1. October besides doing considerable
. miscellaneous damage to crops, ser
iously cut down attendance at the
s Vernon Parish Fair, the big event of
s the year in this parish. Notwithstand
gl ing roads which were bad, a fairly
t good attendance is reported, with
n visitors from all portions of the par
Ish and adjoining parishes.
Shreveport.--The last we -k ha
v'itnessod a decidkd awakening in
Interest in parish policies and in place
cf the dearth of candidates for va
D rious ofliccs. particularly for repre
se-ntative from ('addo,there are now
twenty-five candidates for office in
Sr.hich Shreveport is particularly In
terested and eight candidates for the
tl wer House of the Legislature.
Alexandrla.-Plans are rapidly be
inag formulated for the big Armistice
Day celebration to take place here
November 11, at which it is expected
that returned soldiers will be present
from Rapides and surrounding par
Ishes. Preparations are being made
to entertain the largest crowd ever
r seen in Alexandria.
V Cooper.-Henry Redman. a wealthy
, Kansan, is putting up a sawmill east
s of Cooper and expects to get out
- truch hardwood timber. He is much
0 impressed with the live stock and
agricultural possib!lities of this par
.sl and believes many Northern men
* will come in when good roads are as
s sured.
e Natchitoches. - Continuous ramids
e and c.mblned with the warm weather
i Irf making cotton seed sprout in the
r- ft:ds. Nearly all seed has been sold
i as soon as the cotton has been gCnned
and as seed in the fields now will be
unfit for planting, may will be com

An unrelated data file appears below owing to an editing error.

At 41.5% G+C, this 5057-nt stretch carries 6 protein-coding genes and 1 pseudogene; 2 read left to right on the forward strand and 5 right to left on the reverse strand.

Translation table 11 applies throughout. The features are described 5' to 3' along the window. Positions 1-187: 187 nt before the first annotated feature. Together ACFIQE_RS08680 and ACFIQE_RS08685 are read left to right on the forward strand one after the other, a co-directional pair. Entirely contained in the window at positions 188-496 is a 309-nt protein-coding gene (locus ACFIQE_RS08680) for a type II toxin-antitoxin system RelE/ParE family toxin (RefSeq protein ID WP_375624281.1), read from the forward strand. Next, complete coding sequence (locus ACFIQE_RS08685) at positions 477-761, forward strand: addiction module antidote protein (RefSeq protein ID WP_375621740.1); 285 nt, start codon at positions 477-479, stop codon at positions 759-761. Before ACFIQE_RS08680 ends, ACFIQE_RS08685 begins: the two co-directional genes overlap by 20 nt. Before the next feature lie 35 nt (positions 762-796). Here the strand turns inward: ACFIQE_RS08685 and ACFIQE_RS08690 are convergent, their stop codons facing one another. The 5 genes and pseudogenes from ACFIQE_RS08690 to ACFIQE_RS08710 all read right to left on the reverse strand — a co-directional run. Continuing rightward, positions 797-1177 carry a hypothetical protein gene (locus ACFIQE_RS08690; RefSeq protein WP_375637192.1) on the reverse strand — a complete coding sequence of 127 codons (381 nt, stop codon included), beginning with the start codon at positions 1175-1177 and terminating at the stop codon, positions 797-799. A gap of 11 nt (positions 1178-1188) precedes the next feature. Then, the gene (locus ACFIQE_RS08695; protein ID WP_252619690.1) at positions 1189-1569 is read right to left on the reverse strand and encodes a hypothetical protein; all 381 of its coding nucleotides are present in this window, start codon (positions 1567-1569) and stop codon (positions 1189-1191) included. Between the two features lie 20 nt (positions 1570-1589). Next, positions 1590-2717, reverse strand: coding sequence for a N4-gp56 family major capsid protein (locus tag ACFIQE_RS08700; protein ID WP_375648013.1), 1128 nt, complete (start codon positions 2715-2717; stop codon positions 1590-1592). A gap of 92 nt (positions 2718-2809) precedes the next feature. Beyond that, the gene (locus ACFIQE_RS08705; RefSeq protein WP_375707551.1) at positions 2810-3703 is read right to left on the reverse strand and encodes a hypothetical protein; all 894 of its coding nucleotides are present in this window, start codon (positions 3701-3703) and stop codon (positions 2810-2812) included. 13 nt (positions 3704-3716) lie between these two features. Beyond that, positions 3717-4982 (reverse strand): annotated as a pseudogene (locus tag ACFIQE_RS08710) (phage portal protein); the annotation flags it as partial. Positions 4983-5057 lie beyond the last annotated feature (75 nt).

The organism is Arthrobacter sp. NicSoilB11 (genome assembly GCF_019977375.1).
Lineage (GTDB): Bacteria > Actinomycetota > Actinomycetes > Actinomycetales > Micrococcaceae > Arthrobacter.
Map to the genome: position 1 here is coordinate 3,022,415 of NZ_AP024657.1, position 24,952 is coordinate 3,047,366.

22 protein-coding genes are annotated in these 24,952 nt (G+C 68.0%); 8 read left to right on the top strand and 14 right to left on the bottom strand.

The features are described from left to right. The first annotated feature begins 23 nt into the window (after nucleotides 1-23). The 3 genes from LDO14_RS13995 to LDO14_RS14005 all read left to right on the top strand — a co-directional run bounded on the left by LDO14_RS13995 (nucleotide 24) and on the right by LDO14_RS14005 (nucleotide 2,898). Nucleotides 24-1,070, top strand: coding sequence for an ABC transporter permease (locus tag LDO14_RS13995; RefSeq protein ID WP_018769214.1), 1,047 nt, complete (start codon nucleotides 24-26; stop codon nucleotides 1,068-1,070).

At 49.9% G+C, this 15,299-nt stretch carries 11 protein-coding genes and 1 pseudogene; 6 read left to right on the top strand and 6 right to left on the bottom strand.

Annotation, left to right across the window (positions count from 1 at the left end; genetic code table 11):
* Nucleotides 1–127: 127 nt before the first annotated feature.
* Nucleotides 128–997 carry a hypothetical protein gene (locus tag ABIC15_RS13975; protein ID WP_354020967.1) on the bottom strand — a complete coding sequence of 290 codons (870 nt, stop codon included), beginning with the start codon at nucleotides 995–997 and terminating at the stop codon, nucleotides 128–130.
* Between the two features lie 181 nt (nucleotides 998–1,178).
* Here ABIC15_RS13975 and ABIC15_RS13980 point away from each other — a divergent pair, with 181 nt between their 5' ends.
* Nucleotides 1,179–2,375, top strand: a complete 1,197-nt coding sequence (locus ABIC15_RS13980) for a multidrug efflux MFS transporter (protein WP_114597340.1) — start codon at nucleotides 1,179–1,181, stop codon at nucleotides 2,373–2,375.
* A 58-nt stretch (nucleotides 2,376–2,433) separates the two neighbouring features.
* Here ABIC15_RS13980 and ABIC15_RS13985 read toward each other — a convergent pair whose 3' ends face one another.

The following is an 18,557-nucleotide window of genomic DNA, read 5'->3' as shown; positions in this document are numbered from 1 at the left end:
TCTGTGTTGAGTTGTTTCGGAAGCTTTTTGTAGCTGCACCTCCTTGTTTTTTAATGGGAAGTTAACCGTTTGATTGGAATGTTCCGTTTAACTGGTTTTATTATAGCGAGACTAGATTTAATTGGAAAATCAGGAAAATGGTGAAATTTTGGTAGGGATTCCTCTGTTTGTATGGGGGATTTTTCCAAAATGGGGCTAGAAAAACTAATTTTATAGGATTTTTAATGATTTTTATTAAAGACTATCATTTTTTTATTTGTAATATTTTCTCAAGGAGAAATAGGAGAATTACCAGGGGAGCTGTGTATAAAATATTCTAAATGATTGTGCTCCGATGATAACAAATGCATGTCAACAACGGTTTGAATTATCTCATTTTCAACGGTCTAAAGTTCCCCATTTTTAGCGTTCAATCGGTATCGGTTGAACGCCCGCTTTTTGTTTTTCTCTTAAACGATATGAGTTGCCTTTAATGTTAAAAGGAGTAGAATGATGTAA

Syelled to buy peed for next year's
crop.
s Baton Rouge.-H. E. Estarge of
r Opelousas has filed nomination pa
s pers for state treasurer. He is the
I second man to enter the race for that
Srfice. Howell Morgan of Baton Rouge
entering several days ago. A. V. Coco,
attorney general, also aled his papers
tfor re-election.
S Alfalfa.-More than five Inches of
. ell here in one day after much rain
fall for two weeks. What litle cotton
Swas made is rotting In the bolls. Cow
. peas and sweet potatoes also are
spoiling in the fields.
Lafayette. - The school board has
set November 20 as the date for the
calling of a special election to vote
t I*,OO of bonds with which to erect
r nd equip a brick school in Young
' ie.
Washtigton, D. C. - The United
S:ates Railroad Adminlstrtion,
I hrough Its agricultural sectlon, has
Issued an illustrated booklet abou:
SLouisiana. to te sent to home seek
ta s who have made inquiries about
the exceptional farlming opportunities
-I that state.
Washington, D. t.-Oppousition by
the Louisiana producers to the Itcens
ing of sugar may e withdrawn as a
result of the proposal of the Sugar
Fquallratiow Board to pay a higher
I-rice for Louisamna sugars than will
Sbe allowed the producers of bet s
gar.
SSt. Benedict.--The warmest Octo.
ber weather in tweuty-five years was
treistered In St. Denedict. J. Koi
lock. a local farmer. lost a big mule
j hich was prostrated by heat while
doing some light p'owing.
tlammonid.-Emmett A. Herring,
secretary of the Hammond Chamber
ct Commerce, has been appointed
parish chrirman of the Rooevelt Me
n:orlal Fund Campaign to start hero
SBaton Rouge.--Fred J. Grace, egts
.trar of the State Land oace, has his
·nomlnation papers with James J.
Ealley, secretary of state, for reeole
Oak Orove.--ralan has ceaused -
vCre damage to thi cotton and meorn
Icroep in this section, and both are
srrouting in the feld, due to the xa
e.ot -m I
e~. +. • t
APPEAL FOR AID
FOR RED CROSS
Response Is Urged by President
Wilson in Message Dictated
Before Illness.
TO BROADEN WELFARE WORK
Plan to Assist Peoples in Eastern Eu
rope; Campaign to Increase Mem
bership Opens November 2d,
Closing November 11th.
Washington, D. C.-ln a message
prepared before his present illness
President Wilson makes an appial for
a generous response to the Third Rled
Cross Roll ('all. The president's mes
sage reads as follows:
As president of the L'nited States
and as president of the American Red
Cross I recommend and urge a gen
erous response to the Third Red Cross
Roll Call, which opens on November